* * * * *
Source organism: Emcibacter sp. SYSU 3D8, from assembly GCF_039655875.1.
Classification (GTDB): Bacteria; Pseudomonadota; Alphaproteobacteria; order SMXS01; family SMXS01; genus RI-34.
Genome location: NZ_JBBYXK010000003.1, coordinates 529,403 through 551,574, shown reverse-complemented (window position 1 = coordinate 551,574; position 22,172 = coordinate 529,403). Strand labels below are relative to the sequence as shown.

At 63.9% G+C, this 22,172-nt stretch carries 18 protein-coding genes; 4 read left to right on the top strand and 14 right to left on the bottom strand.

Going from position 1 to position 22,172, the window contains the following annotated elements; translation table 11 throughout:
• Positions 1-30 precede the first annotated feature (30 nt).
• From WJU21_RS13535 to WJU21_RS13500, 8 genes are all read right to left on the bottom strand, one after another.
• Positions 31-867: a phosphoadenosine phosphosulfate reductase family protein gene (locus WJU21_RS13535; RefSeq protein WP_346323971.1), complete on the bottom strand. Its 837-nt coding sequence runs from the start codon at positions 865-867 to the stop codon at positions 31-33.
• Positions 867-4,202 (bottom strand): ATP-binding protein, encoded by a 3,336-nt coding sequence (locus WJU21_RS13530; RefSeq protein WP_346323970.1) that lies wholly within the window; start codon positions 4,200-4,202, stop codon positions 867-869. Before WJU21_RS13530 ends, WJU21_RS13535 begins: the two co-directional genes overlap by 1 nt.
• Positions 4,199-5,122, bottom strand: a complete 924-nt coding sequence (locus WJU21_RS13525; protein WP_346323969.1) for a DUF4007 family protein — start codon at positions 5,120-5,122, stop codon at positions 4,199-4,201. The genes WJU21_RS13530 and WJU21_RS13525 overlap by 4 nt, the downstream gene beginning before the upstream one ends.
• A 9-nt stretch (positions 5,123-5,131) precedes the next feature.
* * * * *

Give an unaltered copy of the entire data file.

Source organism: Emcibacter sp. SYSU 3D8, from assembly GCF_039655875.1.
Classification (GTDB): Bacteria; Pseudomonadota; Alphaproteobacteria; order SMXS01; family SMXS01; genus RI-34.
Genome location: NZ_JBBYXK010000003.1, coordinates 529,403 through 551,574, shown reverse-complemented (window position 1 = coordinate 551,574; position 22,172 = coordinate 529,403). Strand labels below are relative to the sequence as shown.

At 63.9% G+C, this 22,172-nt stretch carries 18 protein-coding genes; 4 read left to right on the top strand and 14 right to left on the bottom strand.

Going from position 1 to position 22,172, the window contains the following annotated elements; translation table 11 throughout:
• Positions 1-30 precede the first annotated feature (30 nt).
• From WJU21_RS13535 to WJU21_RS13500, 8 genes are all read right to left on the bottom strand, one after another.
• Positions 31-867: a phosphoadenosine phosphosulfate reductase family protein gene (locus WJU21_RS13535; RefSeq protein WP_346323971.1), complete on the bottom strand. Its 837-nt coding sequence runs from the start codon at positions 865-867 to the stop codon at positions 31-33.
• Positions 867-4,202 (bottom strand): ATP-binding protein, encoded by a 3,336-nt coding sequence (locus WJU21_RS13530; RefSeq protein WP_346323970.1) that lies wholly within the window; start codon positions 4,200-4,202, stop codon positions 867-869. Before WJU21_RS13530 ends, WJU21_RS13535 begins: the two co-directional genes overlap by 1 nt.
• Positions 4,199-5,122, bottom strand: a complete 924-nt coding sequence (locus WJU21_RS13525; protein WP_346323969.1) for a DUF4007 family protein — start codon at positions 5,120-5,122, stop codon at positions 4,199-4,201. The genes WJU21_RS13530 and WJU21_RS13525 overlap by 4 nt, the downstream gene beginning before the upstream one ends.
• A 9-nt stretch (positions 5,123-5,131) precedes the next feature.